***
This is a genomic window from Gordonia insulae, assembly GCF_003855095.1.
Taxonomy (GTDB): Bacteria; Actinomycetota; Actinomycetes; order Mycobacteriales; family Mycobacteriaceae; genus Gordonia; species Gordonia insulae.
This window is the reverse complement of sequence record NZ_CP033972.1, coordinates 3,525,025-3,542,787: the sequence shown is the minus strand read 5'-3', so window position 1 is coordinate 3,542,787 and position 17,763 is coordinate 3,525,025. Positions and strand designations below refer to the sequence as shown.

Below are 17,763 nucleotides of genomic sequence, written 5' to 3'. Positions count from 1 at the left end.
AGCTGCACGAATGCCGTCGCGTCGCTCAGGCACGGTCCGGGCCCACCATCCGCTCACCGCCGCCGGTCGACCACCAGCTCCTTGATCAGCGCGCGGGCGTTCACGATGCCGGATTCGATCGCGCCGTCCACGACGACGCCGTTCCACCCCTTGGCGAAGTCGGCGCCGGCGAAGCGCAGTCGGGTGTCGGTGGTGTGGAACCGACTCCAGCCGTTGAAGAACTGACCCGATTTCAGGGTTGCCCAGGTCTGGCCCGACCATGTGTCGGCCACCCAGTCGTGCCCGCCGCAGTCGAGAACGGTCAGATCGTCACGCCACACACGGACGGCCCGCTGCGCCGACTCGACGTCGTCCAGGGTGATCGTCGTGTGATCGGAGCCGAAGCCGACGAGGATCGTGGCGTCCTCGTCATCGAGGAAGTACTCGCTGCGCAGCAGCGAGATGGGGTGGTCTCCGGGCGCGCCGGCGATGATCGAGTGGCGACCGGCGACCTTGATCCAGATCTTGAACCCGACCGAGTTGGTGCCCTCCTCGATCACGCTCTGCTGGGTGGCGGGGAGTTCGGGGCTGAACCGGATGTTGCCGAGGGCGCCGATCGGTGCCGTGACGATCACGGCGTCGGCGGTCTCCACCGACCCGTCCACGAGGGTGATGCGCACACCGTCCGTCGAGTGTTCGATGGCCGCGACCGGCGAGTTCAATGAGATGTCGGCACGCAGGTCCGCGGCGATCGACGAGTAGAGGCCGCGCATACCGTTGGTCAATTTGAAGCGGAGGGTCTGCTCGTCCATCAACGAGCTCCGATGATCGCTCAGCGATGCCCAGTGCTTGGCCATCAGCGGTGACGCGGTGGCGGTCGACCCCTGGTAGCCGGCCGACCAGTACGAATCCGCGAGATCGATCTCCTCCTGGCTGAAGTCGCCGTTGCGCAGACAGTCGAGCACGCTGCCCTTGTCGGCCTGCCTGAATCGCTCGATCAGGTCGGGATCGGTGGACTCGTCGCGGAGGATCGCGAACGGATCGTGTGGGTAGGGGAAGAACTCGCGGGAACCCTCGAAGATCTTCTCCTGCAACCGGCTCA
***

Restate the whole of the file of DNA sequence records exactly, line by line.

This is a genomic window from Gordonia insulae, assembly GCF_003855095.1.
Taxonomy (GTDB): Bacteria; Actinomycetota; Actinomycetes; order Mycobacteriales; family Mycobacteriaceae; genus Gordonia; species Gordonia insulae.
This window is the reverse complement of sequence record NZ_CP033972.1, coordinates 3,525,025-3,542,787: the sequence shown is the minus strand read 5'-3', so window position 1 is coordinate 3,542,787 and position 17,763 is coordinate 3,525,025. Positions and strand designations below refer to the sequence as shown.

Below are 17,763 nucleotides of genomic sequence, written 5' to 3'. Positions count from 1 at the left end.
AGCTGCACGAATGCCGTCGCGTCGCTCAGGCACGGTCCGGGCCCACCATCCGCTCACCGCCGCCGGTCGACCACCAGCTCCTTGATCAGCGCGCGGGCGTTCACGATGCCGGATTCGATCGCGCCGTCCACGACGACGCCGTTCCACCCCTTGGCGAAGTCGGCGCCGGCGAAGCGCAGTCGGGTGTCGGTGGTGTGGAACCGACTCCAGCCGTTGAAGAACTGACCCGATTTCAGGGTTGCCCAGGTCTGGCCCGACCATGTGTCGGCCACCCAGTCGTGCCCGCCGCAGTCGAGAACGGTCAGATCGTCACGCCACACACGGACGGCCCGCTGCGCCGACTCGACGTCGTCCAGGGTGATCGTCGTGTGATCGGAGCCGAAGCCGACGAGGATCGTGGCGTCCTCGTCATCGAGGAAGTACTCGCTGCGCAGCAGCGAGATGGGGTGGTCTCCGGGCGCGCCGGCGATGATCGAGTGGCGACCGGCGACCTTGATCCAGATCTTGAACCCGACCGAGTTGGTGCCCTCCTCGATCACGCTCTGCTGGGTGGCGGGGAGTTCGGGGCTGAACCGGATGTTGCCGAGGGCGCCGATCGGTGCCGTGACGATCACGGCGTCGGCGGTCTCCACCGACCCGTCCACGAGGGTGATGCGCACACCGTCCGTCGAGTGTTCGATGGCCGCGACCGGCGAGTTCAATGAGATGTCGGCACGCAGGTCCGCGGCGATCGACGAGTAGAGGCCGCGCATACCGTTGGTCAATTTGAAGCGGAGGGTCTGCTCGTCCATCAACGAGCTCCGATGATCGCTCAGCGATGCCCAGTGCTTGGCCATCAGCGGTGACGCGGTGGCGGTCGACCCCTGGTAGCCGGCCGACCAGTACGAATCCGCGAGATCGATCTCCTCCTGGCTGAAGTCGCCGTTGCGCAGACAGTCGAGCACGCTGCCCTTGTCGGCCTGCCTGAATCGCTCGATCAGGTCGGGATCGGTGGACTCGTCGCGGAGGATCGCGAACGGATCGTGTGGGTAGGGGAAGAACTCGCGGGAACCCTCGAAGATCTTCTCCTGCAACCGGCTCA